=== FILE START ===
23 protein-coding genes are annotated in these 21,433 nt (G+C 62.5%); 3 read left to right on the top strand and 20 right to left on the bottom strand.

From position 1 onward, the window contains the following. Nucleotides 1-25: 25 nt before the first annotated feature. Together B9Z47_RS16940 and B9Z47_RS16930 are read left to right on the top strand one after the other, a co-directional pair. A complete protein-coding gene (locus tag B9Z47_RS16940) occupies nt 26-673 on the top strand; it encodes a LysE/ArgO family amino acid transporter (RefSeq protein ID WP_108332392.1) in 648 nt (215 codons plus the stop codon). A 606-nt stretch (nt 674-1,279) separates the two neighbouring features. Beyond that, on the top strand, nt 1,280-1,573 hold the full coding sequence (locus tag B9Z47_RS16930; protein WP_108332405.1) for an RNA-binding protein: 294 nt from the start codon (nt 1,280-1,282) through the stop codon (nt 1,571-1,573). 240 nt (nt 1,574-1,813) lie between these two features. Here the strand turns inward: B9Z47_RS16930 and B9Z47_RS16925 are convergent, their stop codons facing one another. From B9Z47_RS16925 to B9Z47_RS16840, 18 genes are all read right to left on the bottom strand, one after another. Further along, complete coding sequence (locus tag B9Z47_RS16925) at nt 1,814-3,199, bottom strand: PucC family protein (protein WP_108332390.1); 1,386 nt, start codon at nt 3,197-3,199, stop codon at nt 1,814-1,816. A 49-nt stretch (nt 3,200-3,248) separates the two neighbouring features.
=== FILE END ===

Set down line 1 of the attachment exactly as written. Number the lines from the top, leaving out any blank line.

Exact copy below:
23 protein-coding genes are annotated in these 21,433 nt (G+C 62.5%); 3 read left to right on the top strand and 20 right to left on the bottom strand.